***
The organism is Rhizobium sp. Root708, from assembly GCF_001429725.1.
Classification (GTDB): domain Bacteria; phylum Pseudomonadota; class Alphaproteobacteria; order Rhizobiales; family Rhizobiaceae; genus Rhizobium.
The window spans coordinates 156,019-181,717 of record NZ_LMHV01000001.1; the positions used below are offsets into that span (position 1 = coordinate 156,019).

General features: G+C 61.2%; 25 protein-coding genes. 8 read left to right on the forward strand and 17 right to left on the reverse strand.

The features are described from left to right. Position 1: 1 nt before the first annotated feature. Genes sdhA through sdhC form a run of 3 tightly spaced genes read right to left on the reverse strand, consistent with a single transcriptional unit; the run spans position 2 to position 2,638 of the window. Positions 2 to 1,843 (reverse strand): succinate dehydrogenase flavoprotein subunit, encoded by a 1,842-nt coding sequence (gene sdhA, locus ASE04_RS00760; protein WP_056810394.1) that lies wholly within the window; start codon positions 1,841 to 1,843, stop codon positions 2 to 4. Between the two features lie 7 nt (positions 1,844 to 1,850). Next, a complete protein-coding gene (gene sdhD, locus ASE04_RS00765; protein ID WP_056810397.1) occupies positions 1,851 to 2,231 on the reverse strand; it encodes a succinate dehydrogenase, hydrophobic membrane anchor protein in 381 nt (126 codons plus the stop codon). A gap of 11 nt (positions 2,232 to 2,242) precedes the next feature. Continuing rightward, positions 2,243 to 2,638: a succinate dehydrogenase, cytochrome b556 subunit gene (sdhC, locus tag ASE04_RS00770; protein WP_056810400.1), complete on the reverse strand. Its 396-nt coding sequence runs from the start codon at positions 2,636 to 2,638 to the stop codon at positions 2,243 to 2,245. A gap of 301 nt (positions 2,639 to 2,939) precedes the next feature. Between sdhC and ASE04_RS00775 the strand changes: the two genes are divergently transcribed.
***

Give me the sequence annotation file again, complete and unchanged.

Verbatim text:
The organism is Rhizobium sp. Root708, from assembly GCF_001429725.1.
Classification (GTDB): domain Bacteria; phylum Pseudomonadota; class Alphaproteobacteria; order Rhizobiales; family Rhizobiaceae; genus Rhizobium.
The window spans coordinates 156,019-181,717 of record NZ_LMHV01000001.1; the positions used below are offsets into that span (position 1 = coordinate 156,019).

General features: G+C 61.2%; 25 protein-coding genes. 8 read left to right on the forward strand and 17 right to left on the reverse strand.

The features are described from left to right. Position 1: 1 nt before the first annotated feature. Genes sdhA through sdhC form a run of 3 tightly spaced genes read right to left on the reverse strand, consistent with a single transcriptional unit; the run spans position 2 to position 2,638 of the window. Positions 2 to 1,843 (reverse strand): succinate dehydrogenase flavoprotein subunit, encoded by a 1,842-nt coding sequence (gene sdhA, locus ASE04_RS00760; protein WP_056810394.1) that lies wholly within the window; start codon positions 1,841 to 1,843, stop codon positions 2 to 4. Between the two features lie 7 nt (positions 1,844 to 1,850). Next, a complete protein-coding gene (gene sdhD, locus ASE04_RS00765; protein ID WP_056810397.1) occupies positions 1,851 to 2,231 on the reverse strand; it encodes a succinate dehydrogenase, hydrophobic membrane anchor protein in 381 nt (126 codons plus the stop codon). A gap of 11 nt (positions 2,232 to 2,242) precedes the next feature. Continuing rightward, positions 2,243 to 2,638: a succinate dehydrogenase, cytochrome b556 subunit gene (sdhC, locus tag ASE04_RS00770; protein WP_056810400.1), complete on the reverse strand. Its 396-nt coding sequence runs from the start codon at positions 2,636 to 2,638 to the stop codon at positions 2,243 to 2,245. A gap of 301 nt (positions 2,639 to 2,939) precedes the next feature. Between sdhC and ASE04_RS00775 the strand changes: the two genes are divergently transcribed.